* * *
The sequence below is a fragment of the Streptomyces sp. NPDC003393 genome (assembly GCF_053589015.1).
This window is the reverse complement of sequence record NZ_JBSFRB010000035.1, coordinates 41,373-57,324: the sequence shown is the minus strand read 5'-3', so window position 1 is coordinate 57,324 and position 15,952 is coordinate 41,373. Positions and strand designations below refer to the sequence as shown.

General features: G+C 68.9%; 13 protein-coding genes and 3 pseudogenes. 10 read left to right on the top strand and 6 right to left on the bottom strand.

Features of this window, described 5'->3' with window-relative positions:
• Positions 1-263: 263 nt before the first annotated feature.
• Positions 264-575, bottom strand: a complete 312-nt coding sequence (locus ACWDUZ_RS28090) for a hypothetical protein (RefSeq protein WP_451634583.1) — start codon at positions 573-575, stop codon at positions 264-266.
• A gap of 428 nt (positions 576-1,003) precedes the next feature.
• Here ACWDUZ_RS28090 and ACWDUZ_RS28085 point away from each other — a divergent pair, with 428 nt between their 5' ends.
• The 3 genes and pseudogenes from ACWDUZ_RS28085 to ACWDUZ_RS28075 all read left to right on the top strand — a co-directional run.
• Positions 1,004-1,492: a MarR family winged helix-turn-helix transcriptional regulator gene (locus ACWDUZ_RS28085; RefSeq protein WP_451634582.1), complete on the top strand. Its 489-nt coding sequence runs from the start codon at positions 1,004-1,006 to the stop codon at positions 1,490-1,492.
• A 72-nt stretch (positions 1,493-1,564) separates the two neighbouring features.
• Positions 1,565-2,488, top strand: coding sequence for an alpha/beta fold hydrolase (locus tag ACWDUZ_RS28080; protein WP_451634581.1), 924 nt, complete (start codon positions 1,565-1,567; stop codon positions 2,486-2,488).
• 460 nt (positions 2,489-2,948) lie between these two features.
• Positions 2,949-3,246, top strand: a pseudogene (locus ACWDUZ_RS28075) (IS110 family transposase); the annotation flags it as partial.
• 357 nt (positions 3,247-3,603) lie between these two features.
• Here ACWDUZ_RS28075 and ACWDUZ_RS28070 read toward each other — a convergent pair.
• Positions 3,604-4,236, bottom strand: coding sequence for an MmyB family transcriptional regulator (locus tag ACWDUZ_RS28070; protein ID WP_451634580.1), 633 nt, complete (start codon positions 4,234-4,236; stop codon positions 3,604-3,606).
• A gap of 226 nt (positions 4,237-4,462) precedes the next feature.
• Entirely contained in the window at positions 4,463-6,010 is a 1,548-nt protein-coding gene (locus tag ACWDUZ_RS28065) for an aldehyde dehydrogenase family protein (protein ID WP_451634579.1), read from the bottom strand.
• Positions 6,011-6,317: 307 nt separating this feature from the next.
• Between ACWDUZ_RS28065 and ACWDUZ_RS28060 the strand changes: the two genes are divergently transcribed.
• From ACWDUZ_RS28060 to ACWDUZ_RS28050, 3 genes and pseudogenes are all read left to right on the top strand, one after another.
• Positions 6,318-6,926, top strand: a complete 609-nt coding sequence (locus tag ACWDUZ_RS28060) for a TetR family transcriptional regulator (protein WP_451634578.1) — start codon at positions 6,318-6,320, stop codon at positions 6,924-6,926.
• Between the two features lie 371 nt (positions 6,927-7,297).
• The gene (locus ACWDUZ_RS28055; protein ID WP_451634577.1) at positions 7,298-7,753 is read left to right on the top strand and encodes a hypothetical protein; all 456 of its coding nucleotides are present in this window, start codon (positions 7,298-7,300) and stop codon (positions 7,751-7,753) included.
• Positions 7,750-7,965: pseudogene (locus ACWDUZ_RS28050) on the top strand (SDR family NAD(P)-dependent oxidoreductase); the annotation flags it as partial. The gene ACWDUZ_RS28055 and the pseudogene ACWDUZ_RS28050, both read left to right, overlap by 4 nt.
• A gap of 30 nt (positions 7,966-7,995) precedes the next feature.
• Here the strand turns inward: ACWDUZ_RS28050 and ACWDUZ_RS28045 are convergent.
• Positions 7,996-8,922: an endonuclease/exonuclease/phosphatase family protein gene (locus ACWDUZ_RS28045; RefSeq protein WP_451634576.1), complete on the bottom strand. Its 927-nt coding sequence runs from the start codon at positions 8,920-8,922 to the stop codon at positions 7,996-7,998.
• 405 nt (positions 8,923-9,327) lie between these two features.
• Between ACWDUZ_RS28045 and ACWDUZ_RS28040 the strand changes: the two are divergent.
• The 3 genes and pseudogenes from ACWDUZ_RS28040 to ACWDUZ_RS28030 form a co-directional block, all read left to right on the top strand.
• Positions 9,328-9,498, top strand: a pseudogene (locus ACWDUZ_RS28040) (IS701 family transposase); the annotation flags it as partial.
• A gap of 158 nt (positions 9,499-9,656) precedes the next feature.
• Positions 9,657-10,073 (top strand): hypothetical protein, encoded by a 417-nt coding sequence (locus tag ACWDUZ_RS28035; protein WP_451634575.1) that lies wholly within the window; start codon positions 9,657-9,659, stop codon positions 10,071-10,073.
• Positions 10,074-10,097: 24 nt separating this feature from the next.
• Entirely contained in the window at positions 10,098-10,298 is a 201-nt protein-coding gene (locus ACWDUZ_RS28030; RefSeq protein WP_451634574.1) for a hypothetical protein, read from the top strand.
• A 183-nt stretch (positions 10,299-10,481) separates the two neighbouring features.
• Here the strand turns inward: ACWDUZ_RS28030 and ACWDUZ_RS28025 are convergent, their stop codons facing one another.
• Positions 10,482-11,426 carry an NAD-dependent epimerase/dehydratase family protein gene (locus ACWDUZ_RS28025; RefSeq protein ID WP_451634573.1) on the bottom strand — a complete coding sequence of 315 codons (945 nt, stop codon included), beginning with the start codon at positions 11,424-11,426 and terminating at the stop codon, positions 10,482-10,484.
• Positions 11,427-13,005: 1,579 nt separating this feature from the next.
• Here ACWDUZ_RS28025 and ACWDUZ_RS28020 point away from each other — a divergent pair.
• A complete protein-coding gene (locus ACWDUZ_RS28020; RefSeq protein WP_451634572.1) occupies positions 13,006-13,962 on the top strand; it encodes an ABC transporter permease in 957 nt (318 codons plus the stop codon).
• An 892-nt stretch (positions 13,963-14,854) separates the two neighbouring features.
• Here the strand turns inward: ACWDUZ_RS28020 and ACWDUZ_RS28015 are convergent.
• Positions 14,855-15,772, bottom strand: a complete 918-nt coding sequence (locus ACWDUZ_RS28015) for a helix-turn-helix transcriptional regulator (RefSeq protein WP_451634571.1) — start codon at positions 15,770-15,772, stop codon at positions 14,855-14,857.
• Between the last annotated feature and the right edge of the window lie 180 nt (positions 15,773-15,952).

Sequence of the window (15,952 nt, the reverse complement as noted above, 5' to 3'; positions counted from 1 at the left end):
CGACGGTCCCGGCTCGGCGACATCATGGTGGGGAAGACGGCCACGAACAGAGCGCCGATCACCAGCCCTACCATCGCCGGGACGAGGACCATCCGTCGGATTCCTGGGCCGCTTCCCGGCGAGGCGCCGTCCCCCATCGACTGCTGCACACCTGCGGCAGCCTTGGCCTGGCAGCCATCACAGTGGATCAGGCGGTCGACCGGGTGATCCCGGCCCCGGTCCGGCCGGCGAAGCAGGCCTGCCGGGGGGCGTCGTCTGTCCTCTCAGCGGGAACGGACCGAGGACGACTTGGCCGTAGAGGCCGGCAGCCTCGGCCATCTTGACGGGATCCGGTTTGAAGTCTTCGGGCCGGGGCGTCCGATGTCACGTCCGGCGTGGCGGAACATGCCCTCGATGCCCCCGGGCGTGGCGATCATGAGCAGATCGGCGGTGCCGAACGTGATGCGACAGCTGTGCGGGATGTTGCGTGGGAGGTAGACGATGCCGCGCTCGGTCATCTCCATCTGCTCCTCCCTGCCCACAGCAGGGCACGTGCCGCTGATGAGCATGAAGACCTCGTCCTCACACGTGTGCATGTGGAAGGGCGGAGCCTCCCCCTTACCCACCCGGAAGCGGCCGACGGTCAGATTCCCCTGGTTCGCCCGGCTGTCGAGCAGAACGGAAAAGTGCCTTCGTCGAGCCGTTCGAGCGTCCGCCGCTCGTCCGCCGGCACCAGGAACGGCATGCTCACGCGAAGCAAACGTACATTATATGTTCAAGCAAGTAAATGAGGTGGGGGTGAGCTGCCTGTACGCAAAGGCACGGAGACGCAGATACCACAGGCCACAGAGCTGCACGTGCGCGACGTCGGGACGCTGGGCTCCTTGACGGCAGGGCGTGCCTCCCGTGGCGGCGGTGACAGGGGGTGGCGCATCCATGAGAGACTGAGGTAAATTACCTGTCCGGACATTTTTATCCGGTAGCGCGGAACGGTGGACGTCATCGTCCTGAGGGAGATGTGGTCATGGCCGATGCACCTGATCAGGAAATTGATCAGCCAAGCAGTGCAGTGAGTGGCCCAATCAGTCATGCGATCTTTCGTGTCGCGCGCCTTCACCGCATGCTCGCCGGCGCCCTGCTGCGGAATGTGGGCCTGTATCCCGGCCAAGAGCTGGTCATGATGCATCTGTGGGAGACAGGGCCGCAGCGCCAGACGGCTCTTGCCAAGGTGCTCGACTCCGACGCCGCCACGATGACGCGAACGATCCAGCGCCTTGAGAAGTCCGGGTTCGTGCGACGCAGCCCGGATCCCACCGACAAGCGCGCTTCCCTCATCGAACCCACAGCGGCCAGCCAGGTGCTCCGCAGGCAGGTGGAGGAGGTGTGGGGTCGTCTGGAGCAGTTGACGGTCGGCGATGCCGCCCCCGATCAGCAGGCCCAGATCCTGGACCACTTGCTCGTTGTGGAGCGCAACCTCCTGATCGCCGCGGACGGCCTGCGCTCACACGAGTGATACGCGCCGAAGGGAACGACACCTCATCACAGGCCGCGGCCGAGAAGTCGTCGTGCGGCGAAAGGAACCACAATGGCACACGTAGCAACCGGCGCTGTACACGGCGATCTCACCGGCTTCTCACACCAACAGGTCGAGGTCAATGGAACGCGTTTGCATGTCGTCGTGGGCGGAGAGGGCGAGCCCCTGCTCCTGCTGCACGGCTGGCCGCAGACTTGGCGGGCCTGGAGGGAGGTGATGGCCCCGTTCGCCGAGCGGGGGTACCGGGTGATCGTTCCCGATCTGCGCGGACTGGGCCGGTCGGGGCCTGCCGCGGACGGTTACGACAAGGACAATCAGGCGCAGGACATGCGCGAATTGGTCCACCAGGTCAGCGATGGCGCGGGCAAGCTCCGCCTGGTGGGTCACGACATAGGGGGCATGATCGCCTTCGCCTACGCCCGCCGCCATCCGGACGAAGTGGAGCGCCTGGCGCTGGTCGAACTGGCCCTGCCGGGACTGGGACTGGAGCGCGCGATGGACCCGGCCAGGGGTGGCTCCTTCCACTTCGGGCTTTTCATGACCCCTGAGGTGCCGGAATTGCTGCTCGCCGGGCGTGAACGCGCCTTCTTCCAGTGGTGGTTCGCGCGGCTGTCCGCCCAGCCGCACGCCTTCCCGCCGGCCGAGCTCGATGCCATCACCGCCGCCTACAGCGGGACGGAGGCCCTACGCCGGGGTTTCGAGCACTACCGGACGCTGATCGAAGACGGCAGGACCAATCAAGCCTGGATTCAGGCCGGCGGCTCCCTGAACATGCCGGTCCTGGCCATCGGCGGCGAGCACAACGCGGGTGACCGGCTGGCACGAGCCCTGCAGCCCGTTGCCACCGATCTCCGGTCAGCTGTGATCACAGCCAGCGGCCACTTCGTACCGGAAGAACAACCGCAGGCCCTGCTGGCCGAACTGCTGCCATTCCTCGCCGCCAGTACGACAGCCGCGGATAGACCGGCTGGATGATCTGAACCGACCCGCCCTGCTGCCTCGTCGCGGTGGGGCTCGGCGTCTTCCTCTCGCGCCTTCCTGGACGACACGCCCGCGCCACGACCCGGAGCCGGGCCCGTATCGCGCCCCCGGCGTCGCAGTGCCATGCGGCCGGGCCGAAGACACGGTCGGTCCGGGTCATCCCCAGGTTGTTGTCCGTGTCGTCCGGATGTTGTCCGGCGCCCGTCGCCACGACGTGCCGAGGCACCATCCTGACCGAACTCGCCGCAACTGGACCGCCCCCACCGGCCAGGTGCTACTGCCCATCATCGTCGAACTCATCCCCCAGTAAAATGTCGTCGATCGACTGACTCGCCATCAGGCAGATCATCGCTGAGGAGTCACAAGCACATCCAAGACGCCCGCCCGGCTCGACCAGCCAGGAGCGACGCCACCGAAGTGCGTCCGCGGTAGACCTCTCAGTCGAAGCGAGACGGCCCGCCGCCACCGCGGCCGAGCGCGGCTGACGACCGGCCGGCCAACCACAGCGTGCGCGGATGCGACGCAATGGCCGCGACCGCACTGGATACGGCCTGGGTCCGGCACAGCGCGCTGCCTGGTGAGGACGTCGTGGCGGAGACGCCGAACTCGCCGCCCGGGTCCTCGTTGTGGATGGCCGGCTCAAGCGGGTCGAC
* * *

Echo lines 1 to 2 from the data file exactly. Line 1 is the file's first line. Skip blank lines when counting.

The sequence below is a fragment of the Streptomyces sp. NPDC003393 genome (assembly GCF_053589015.1).
This window is the reverse complement of sequence record NZ_JBSFRB010000035.1, coordinates 41,373-57,324: the sequence shown is the minus strand read 5'-3', so window position 1 is coordinate 57,324 and position 15,952 is coordinate 41,373. Positions and strand designations below refer to the sequence as shown.